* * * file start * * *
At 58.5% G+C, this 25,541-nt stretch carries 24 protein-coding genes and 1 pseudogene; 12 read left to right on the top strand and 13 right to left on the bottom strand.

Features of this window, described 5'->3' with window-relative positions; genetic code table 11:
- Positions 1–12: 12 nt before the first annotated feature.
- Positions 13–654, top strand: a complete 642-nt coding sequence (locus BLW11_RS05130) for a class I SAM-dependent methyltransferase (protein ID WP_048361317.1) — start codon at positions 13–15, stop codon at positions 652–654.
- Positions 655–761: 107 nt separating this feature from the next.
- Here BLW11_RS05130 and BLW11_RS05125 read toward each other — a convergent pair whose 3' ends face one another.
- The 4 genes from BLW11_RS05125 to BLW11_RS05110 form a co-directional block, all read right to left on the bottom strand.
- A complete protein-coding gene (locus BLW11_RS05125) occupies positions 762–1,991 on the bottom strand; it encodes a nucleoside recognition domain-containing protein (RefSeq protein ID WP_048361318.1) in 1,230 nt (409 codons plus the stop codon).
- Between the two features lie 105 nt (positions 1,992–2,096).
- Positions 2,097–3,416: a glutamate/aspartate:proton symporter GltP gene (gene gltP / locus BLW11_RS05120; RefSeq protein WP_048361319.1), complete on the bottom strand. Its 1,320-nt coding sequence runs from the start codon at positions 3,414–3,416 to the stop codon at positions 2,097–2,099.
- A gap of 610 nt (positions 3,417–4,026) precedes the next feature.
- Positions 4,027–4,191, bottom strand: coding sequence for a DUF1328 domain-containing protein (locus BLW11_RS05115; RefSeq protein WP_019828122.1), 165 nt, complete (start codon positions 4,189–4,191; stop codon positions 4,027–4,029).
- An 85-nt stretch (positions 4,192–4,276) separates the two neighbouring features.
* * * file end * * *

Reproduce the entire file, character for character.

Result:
At 58.5% G+C, this 25,541-nt stretch carries 24 protein-coding genes and 1 pseudogene; 12 read left to right on the top strand and 13 right to left on the bottom strand.

Features of this window, described 5'->3' with window-relative positions; genetic code table 11:
- Positions 1–12: 12 nt before the first annotated feature.
- Positions 13–654, top strand: a complete 642-nt coding sequence (locus BLW11_RS05130) for a class I SAM-dependent methyltransferase (protein ID WP_048361317.1) — start codon at positions 13–15, stop codon at positions 652–654.
- Positions 655–761: 107 nt separating this feature from the next.
- Here BLW11_RS05130 and BLW11_RS05125 read toward each other — a convergent pair whose 3' ends face one another.
- The 4 genes from BLW11_RS05125 to BLW11_RS05110 form a co-directional block, all read right to left on the bottom strand.
- A complete protein-coding gene (locus BLW11_RS05125) occupies positions 762–1,991 on the bottom strand; it encodes a nucleoside recognition domain-containing protein (RefSeq protein ID WP_048361318.1) in 1,230 nt (409 codons plus the stop codon).
- Between the two features lie 105 nt (positions 1,992–2,096).
- Positions 2,097–3,416: a glutamate/aspartate:proton symporter GltP gene (gene gltP / locus BLW11_RS05120; RefSeq protein WP_048361319.1), complete on the bottom strand. Its 1,320-nt coding sequence runs from the start codon at positions 3,414–3,416 to the stop codon at positions 2,097–2,099.
- A gap of 610 nt (positions 3,417–4,026) precedes the next feature.
- Positions 4,027–4,191, bottom strand: coding sequence for a DUF1328 domain-containing protein (locus BLW11_RS05115; RefSeq protein WP_019828122.1), 165 nt, complete (start codon positions 4,189–4,191; stop codon positions 4,027–4,029).
- An 85-nt stretch (positions 4,192–4,276) separates the two neighbouring features.